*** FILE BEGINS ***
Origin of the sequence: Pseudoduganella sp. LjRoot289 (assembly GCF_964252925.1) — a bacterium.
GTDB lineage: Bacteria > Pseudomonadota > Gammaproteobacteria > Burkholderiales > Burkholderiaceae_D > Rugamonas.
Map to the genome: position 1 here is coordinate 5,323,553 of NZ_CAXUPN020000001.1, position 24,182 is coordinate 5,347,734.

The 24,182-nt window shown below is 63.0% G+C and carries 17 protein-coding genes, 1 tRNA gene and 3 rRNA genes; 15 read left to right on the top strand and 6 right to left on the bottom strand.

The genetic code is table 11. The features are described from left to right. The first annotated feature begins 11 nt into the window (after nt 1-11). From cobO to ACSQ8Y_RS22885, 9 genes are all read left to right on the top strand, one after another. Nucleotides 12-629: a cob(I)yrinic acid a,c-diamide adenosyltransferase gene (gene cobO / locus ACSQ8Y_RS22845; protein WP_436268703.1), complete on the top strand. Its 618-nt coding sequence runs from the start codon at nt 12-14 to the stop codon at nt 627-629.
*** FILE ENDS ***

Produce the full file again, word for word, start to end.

Origin of the sequence: Pseudoduganella sp. LjRoot289 (assembly GCF_964252925.1) — a bacterium.
GTDB lineage: Bacteria > Pseudomonadota > Gammaproteobacteria > Burkholderiales > Burkholderiaceae_D > Rugamonas.
Map to the genome: position 1 here is coordinate 5,323,553 of NZ_CAXUPN020000001.1, position 24,182 is coordinate 5,347,734.

The 24,182-nt window shown below is 63.0% G+C and carries 17 protein-coding genes, 1 tRNA gene and 3 rRNA genes; 15 read left to right on the top strand and 6 right to left on the bottom strand.

The genetic code is table 11. The features are described from left to right. The first annotated feature begins 11 nt into the window (after nt 1-11). From cobO to ACSQ8Y_RS22885, 9 genes are all read left to right on the top strand, one after another. Nucleotides 12-629: a cob(I)yrinic acid a,c-diamide adenosyltransferase gene (gene cobO / locus ACSQ8Y_RS22845; protein WP_436268703.1), complete on the top strand. Its 618-nt coding sequence runs from the start codon at nt 12-14 to the stop codon at nt 627-629.